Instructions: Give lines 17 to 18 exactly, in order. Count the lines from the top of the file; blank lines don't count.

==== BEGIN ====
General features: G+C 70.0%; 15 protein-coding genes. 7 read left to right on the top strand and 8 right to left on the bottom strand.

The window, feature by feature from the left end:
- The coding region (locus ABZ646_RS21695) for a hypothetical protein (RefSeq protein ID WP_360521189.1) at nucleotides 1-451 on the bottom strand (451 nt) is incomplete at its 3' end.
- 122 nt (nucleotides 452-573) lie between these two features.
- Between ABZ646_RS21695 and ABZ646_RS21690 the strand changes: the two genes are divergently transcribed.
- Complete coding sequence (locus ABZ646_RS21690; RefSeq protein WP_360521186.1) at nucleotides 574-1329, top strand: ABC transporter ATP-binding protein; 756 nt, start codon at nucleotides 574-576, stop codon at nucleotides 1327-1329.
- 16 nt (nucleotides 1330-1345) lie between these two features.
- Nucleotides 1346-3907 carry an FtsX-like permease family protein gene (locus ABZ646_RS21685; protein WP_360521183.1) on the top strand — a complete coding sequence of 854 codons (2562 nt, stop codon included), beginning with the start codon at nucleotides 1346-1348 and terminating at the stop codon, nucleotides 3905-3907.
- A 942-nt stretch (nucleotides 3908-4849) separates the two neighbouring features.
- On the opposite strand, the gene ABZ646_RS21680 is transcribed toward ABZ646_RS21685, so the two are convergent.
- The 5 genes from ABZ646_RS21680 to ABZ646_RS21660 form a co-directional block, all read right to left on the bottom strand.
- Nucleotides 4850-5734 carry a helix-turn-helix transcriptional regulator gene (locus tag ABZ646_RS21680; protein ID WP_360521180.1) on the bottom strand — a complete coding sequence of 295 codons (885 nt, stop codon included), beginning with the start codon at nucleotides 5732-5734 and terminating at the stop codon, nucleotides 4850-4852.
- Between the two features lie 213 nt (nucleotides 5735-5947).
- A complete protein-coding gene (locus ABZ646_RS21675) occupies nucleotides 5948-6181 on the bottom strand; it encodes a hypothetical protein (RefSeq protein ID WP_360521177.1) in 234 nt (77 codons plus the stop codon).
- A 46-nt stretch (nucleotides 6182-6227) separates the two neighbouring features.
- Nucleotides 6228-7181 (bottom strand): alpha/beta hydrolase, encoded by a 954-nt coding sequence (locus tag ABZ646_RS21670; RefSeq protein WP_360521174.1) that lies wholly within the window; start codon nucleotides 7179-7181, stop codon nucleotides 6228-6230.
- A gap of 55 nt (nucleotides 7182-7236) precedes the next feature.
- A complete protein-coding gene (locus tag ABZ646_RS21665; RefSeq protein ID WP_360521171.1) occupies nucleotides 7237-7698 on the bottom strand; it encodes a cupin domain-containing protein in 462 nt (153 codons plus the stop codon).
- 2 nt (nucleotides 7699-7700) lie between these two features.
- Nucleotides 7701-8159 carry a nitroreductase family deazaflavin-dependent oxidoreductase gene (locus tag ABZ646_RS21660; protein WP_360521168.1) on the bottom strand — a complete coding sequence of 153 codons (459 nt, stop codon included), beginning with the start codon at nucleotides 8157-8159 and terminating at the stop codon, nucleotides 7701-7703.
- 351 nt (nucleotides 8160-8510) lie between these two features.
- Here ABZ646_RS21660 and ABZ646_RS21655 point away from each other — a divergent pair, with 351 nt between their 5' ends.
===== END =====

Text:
- A gap of 55 nt (nucleotides 7182-7236) precedes the next feature.
- A complete protein-coding gene (locus tag ABZ646_RS21665; RefSeq protein ID WP_360521171.1) occupies nucleotides 7237-7698 on the bottom strand; it encodes a cupin domain-containing protein in 462 nt (153 codons plus the stop codon).